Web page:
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The House We Grew Up In: From the number one bestselling author of The Family Upstairs Copertina flessibile – 3 luglio 2014
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From the #1 bestselling author of The Night She Disappeared, The Family Upstairs and Then She Was Gone
AN UNFORGETTABLE STORY ABOUT A FAMILY WITH A TERRIBLE SECRET
When a tragedy breaks a family apart, what can bring it back together?
The Birds seem to be the perfect family: mother, father, four children, a picture-book cottage in the country.
But one Easter weekend, something happens - something so unexpected, so devastating, that no one can bring themselves to talk about it.
The family shatters, seemingly for good.
Until, years later, they are forced to return to the house they grew up in, and to confront what really broke the family apart . . .
LISA JEWELL was born in London in 1968.
Her first novel, Ralph's Party, was the best- selling debut novel of 1999. Since then she has written another eighteen novels, most recently a number of dark psychological thrillers, including The Girls, Then She Was Gone and The Family Upstairs (all of which were Richard & Judy Book Club picks).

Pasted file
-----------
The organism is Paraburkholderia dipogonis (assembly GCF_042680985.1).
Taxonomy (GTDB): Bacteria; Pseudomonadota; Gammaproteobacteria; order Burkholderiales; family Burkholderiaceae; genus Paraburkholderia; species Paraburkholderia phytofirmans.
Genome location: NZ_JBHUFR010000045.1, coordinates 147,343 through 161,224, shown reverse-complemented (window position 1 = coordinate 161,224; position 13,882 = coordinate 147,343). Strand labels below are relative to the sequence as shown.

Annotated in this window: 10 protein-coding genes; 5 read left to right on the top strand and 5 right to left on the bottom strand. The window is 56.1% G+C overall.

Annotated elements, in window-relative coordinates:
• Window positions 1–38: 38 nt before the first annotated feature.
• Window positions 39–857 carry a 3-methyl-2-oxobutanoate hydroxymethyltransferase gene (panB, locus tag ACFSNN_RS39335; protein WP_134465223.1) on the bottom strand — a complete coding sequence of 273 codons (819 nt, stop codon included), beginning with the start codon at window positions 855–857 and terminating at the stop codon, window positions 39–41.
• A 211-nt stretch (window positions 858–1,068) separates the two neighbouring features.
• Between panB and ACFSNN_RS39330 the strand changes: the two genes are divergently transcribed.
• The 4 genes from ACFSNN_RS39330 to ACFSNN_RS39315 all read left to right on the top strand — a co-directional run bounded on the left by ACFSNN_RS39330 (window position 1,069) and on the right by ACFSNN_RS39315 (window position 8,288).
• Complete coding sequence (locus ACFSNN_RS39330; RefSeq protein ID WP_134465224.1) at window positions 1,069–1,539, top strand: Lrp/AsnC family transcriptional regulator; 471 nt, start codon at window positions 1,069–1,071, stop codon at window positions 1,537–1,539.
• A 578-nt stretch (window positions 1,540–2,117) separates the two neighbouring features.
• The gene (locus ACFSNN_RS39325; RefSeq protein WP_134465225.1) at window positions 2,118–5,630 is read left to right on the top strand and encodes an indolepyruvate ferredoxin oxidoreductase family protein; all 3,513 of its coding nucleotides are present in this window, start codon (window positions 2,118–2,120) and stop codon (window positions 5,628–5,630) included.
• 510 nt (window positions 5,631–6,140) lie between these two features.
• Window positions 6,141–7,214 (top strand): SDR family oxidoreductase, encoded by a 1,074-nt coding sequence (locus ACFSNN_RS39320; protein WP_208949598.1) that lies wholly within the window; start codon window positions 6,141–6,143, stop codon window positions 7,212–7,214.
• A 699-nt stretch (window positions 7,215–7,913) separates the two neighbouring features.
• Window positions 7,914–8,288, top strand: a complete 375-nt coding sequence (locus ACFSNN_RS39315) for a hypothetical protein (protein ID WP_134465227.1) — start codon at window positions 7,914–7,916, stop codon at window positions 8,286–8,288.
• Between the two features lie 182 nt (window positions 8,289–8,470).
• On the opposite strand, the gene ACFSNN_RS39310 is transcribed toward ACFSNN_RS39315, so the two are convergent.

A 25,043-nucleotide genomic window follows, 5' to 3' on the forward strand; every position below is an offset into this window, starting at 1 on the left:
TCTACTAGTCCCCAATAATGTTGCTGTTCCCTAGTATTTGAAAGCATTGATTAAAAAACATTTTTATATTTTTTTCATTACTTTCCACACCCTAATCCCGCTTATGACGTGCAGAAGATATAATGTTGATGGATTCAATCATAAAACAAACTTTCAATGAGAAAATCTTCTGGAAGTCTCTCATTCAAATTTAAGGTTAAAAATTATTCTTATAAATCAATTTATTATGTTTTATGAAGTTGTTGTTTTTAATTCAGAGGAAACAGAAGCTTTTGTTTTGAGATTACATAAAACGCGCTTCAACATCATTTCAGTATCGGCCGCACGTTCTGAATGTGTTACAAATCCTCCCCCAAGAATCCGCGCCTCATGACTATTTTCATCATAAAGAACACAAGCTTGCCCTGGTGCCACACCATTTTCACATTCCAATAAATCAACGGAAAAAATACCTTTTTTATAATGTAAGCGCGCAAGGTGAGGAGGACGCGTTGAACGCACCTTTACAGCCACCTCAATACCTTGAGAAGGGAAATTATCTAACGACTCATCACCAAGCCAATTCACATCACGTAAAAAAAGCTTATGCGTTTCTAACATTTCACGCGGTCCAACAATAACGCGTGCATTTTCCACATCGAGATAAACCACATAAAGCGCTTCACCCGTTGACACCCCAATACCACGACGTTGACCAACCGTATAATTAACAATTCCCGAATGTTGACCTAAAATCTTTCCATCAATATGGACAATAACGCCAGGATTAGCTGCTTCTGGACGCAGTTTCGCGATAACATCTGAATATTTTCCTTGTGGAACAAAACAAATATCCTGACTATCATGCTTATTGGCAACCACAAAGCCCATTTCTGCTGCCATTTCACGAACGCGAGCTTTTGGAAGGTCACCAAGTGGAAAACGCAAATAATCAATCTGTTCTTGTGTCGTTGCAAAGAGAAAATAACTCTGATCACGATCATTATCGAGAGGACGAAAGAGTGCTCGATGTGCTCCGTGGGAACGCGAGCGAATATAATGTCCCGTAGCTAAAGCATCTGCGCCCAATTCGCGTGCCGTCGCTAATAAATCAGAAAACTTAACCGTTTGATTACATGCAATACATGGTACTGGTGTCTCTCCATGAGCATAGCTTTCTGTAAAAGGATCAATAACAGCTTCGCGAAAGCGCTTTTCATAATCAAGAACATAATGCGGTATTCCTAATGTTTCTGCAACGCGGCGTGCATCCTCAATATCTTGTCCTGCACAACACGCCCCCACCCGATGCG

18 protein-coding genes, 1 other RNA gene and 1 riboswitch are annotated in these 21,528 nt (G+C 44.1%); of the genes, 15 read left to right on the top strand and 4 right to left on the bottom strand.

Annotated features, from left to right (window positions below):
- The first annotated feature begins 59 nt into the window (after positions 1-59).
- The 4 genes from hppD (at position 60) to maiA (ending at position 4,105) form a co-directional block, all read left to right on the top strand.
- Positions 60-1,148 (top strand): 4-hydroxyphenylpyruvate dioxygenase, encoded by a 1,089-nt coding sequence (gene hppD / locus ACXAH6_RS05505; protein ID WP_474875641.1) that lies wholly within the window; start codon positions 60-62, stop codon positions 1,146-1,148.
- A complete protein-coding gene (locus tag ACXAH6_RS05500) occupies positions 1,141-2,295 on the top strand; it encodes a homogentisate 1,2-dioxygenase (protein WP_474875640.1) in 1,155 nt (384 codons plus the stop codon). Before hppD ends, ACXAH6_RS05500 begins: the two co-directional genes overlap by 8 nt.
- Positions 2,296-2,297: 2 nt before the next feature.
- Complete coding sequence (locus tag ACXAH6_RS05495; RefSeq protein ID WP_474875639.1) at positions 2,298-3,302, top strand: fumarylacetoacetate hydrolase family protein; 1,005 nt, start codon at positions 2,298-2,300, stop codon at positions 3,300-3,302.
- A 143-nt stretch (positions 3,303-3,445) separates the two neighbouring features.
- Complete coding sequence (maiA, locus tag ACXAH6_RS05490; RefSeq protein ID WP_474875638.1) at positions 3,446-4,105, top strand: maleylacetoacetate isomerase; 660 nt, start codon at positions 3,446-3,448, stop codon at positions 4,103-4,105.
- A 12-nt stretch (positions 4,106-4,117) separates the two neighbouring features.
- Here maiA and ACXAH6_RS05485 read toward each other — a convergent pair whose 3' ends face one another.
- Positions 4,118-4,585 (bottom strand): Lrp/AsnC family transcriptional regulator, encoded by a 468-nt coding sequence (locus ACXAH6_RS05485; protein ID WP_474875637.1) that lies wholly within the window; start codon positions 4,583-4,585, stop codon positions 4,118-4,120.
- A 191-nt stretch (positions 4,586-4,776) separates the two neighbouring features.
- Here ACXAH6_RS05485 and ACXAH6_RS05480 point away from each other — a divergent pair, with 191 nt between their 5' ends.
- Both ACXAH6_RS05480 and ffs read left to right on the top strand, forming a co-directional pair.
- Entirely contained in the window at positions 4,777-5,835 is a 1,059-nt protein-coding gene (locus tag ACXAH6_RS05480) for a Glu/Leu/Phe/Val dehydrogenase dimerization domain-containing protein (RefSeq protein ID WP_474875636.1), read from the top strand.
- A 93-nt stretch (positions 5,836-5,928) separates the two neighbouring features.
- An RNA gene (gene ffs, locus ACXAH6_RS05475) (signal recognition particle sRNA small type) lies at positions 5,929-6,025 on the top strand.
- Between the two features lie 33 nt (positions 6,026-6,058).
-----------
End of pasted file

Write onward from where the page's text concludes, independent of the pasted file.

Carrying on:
Lisa is a New York Times and Sunday Times number one bestselling author who has been published worldwide in over twenty-five languages. She lives in north London with her husband, two teenage daughters, one cat, one guinea pig and the best dog in the world.
- Editore : Arrow (3 luglio 2014)
- Lingua : Inglese
- Copertina flessibile : 448 pagine
- ISBN-10 : 0099559552
- ISBN-13 : 978-0099559559
- Peso articolo : 309 g
- Dimensioni : 12.9 x 2.7 x 19.8 cm
- Posizione nella classifica Bestseller di Amazon: n. 43 in Thriller domestici
- Recensioni dei clienti:
Le recensioni migliori da altri paesi
I can see why some readers might find the events of this book unbelievable but for me they were spot on.
As I read through the novel there I was. I am Megan; always trying to sort out my mum's mess, failing miserably and feeling constantly guilty. I have moved 200 miles away from my childhood home to save my sanity. I love my mum but I cannot deal with the apathy and squalor.
Since reading the novel I have concluded that, like Loreli, my mum is a narcissist - Lisa Jewell doesn't label her as such but as I was reading it became clear to me; the expectation that everything would and should be done for her. Everyone bending to her needs because in the end it's just easier - I've been there.
My sister is Beth; she is 55, still lives at home and has never had a relationship. She has always felt she cannot leave mum on her own. She has sacrificed her own life and exists in a quasi fantasy world where she believes she is intellectually superior to everyone else and just chooses to be 'quirky'.
They live in a world of their own making - for example the kitchen ceiling collapsed 3 years ago as neither had the wherewithal ago to source a plumber when a leak appeared in the bathroom above 2 years prior to that (even though they had insurance to cover it). They never even cleared the debris up. They waited 3 years for social services to do it.